Serious security flaws have been detected in the new WebGL technology that allows the creation of 3D graphics in a browser.

According to researchers at Context Information Security, design level security issues give potentially malicious web pages low-level access to graphics cards that could provide a backdoor for hackers and compromise data stored on internet-connected machines.

Michael Jordon, research and development manager at Context, said: “The risks stem from the fact that most graphics cards and drivers have not been written with security in mind so that the interface they expose assumes that the applications are trusted.

“While this may be true for local applications, the use of WebGL-enabled browser-based applications with certain graphics cards now poses serious threats from breaking the cross domain security principle to denial-of-service attacks, potentially leading to full exploitation of a user's machine.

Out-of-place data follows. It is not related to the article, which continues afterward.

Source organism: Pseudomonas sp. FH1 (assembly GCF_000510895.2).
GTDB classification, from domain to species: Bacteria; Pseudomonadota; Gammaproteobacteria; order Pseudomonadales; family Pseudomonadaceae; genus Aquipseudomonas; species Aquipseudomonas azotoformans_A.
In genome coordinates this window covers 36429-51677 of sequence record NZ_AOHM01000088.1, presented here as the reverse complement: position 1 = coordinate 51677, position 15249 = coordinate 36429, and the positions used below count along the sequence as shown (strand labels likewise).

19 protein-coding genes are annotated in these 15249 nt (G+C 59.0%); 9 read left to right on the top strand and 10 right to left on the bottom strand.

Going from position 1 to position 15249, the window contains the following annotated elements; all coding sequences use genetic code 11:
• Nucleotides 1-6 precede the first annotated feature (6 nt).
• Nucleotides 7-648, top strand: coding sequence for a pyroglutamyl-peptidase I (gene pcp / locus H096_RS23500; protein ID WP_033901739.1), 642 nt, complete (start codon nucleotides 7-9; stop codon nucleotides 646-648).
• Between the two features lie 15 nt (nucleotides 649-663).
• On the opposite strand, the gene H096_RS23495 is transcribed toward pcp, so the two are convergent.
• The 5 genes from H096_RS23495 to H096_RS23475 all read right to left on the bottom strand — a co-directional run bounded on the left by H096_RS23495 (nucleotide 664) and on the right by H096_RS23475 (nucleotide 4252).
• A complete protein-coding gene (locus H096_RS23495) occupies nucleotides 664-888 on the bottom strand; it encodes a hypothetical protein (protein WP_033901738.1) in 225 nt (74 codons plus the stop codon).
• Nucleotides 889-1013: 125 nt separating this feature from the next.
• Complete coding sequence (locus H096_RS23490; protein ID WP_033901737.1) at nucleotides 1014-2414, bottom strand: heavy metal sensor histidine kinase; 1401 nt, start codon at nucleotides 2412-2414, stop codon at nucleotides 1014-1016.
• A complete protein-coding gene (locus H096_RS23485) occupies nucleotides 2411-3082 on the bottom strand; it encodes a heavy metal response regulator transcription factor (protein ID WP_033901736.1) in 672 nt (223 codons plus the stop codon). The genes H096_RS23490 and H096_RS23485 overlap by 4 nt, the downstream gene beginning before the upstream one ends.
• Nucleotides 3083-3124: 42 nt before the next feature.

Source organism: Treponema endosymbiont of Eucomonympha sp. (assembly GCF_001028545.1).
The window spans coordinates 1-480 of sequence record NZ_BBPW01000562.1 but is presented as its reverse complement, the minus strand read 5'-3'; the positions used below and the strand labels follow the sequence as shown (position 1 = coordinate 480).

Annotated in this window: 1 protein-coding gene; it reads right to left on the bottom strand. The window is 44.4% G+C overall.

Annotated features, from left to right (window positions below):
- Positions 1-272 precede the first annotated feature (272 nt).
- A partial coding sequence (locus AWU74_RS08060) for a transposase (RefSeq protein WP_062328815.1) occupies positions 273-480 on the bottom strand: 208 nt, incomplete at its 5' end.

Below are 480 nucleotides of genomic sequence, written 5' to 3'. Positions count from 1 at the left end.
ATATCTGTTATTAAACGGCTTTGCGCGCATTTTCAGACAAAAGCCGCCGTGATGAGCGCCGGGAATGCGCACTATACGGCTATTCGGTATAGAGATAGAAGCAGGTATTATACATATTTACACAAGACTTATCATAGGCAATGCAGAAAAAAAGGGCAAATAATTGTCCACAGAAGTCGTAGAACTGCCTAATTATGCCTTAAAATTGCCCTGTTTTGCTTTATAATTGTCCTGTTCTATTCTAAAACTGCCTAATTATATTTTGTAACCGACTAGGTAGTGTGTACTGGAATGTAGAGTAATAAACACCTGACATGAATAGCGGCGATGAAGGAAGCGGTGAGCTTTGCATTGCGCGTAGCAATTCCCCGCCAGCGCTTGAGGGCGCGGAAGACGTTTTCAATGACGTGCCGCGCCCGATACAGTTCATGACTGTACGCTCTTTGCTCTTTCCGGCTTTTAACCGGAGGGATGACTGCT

“We think it is important to raise awareness of this issue before WebGL becomes more widely adopted because this is not an implementation problem, but is down largely to the WebGL specification, which is inherently insecure.”

He recommended disabling WebGL within browsers initially and for WebGL developers to ensure that the specification is designed and tested to prevent these types of risks in the long term.

WebGL is currently supported on Linux, Mac OS X and Windows operating systems, using Firefox 4, Safari and Google Chrome browsers. It was officially released in March by The Khronos Group, a non-profit consortium of companies including Google, Apple, Intel and Mozilla, working to create open standard APIs to display digital interactive media across all platforms and devices.